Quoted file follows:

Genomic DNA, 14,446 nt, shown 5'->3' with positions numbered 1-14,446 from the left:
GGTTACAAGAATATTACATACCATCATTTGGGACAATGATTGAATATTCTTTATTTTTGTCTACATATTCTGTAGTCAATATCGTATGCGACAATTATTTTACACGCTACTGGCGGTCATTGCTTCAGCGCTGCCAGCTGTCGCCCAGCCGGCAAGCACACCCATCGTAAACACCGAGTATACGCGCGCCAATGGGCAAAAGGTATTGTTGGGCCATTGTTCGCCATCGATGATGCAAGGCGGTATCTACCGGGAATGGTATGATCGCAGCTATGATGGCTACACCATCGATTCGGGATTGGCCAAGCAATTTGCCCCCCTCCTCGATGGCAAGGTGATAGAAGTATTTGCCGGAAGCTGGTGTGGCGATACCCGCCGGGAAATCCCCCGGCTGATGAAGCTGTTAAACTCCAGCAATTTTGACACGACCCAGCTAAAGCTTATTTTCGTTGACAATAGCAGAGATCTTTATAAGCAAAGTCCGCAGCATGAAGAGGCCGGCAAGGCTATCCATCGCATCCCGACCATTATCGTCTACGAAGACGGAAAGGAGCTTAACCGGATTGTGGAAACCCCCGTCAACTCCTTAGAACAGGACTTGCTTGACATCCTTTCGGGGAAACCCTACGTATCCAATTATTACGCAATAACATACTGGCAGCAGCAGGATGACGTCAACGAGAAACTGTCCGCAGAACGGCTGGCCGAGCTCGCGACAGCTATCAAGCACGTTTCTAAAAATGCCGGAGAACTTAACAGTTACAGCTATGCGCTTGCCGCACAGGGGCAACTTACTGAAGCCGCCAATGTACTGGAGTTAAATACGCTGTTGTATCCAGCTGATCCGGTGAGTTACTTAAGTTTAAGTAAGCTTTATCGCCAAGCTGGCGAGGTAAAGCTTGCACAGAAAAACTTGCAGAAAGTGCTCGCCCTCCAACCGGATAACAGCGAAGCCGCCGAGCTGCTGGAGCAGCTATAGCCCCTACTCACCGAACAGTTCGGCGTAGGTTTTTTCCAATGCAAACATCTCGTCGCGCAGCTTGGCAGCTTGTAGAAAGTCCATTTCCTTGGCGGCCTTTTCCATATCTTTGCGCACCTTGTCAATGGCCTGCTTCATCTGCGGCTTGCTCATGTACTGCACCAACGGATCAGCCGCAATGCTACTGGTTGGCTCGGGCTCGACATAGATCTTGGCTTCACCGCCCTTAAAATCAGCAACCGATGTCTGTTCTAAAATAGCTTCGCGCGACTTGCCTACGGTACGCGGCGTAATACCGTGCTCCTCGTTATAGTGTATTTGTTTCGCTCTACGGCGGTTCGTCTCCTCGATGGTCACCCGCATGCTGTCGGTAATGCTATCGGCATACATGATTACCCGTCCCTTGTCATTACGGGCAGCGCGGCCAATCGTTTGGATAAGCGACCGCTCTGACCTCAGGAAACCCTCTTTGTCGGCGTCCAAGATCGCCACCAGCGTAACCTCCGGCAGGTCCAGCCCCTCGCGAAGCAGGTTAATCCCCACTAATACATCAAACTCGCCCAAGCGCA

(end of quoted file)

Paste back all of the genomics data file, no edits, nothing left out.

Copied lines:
Genomic DNA, 14,446 nt, shown 5'->3' with positions numbered 1-14,446 from the left:
GGTTACAAGAATATTACATACCATCATTTGGGACAATGATTGAATATTCTTTATTTTTGTCTACATATTCTGTAGTCAATATCGTATGCGACAATTATTTTACACGCTACTGGCGGTCATTGCTTCAGCGCTGCCAGCTGTCGCCCAGCCGGCAAGCACACCCATCGTAAACACCGAGTATACGCGCGCCAATGGGCAAAAGGTATTGTTGGGCCATTGTTCGCCATCGATGATGCAAGGCGGTATCTACCGGGAATGGTATGATCGCAGCTATGATGGCTACACCATCGATTCGGGATTGGCCAAGCAATTTGCCCCCCTCCTCGATGGCAAGGTGATAGAAGTATTTGCCGGAAGCTGGTGTGGCGATACCCGCCGGGAAATCCCCCGGCTGATGAAGCTGTTAAACTCCAGCAATTTTGACACGACCCAGCTAAAGCTTATTTTCGTTGACAATAGCAGAGATCTTTATAAGCAAAGTCCGCAGCATGAAGAGGCCGGCAAGGCTATCCATCGCATCCCGACCATTATCGTCTACGAAGACGGAAAGGAGCTTAACCGGATTGTGGAAACCCCCGTCAACTCCTTAGAACAGGACTTGCTTGACATCCTTTCGGGGAAACCCTACGTATCCAATTATTACGCAATAACATACTGGCAGCAGCAGGATGACGTCAACGAGAAACTGTCCGCAGAACGGCTGGCCGAGCTCGCGACAGCTATCAAGCACGTTTCTAAAAATGCCGGAGAACTTAACAGTTACAGCTATGCGCTTGCCGCACAGGGGCAACTTACTGAAGCCGCCAATGTACTGGAGTTAAATACGCTGTTGTATCCAGCTGATCCGGTGAGTTACTTAAGTTTAAGTAAGCTTTATCGCCAAGCTGGCGAGGTAAAGCTTGCACAGAAAAACTTGCAGAAAGTGCTCGCCCTCCAACCGGATAACAGCGAAGCCGCCGAGCTGCTGGAGCAGCTATAGCCCCTACTCACCGAACAGTTCGGCGTAGGTTTTTTCCAATGCAAACATCTCGTCGCGCAGCTTGGCAGCTTGTAGAAAGTCCATTTCCTTGGCGGCCTTTTCCATATCTTTGCGCACCTTGTCAATGGCCTGCTTCATCTGCGGCTTGCTCATGTACTGCACCAACGGATCAGCCGCAATGCTACTGGTTGGCTCGGGCTCGACATAGATCTTGGCTTCACCGCCCTTAAAATCAGCAACCGATGTCTGTTCTAAAATAGCTTCGCGCGACTTGCCTACGGTACGCGGCGTAATACCGTGCTCCTCGTTATAGTGTATTTGTTTCGCTCTACGGCGGTTCGTCTCCTCGATGGTCACCCGCATGCTGTCGGTAATGCTATCGGCATACATGATTACCCGTCCCTTGTCATTACGGGCAGCGCGGCCAATCGTTTGGATAAGCGACCGCTCTGACCTCAGGAAACCCTCTTTGTCGGCGTCCAAGATCGCCACCAGCGTAACCTCCGGCAGGTCCAGCCCCTCGCGAAGCAGGTTAATCCCCACTAATACATCAAACTCGCCCAAGCGCA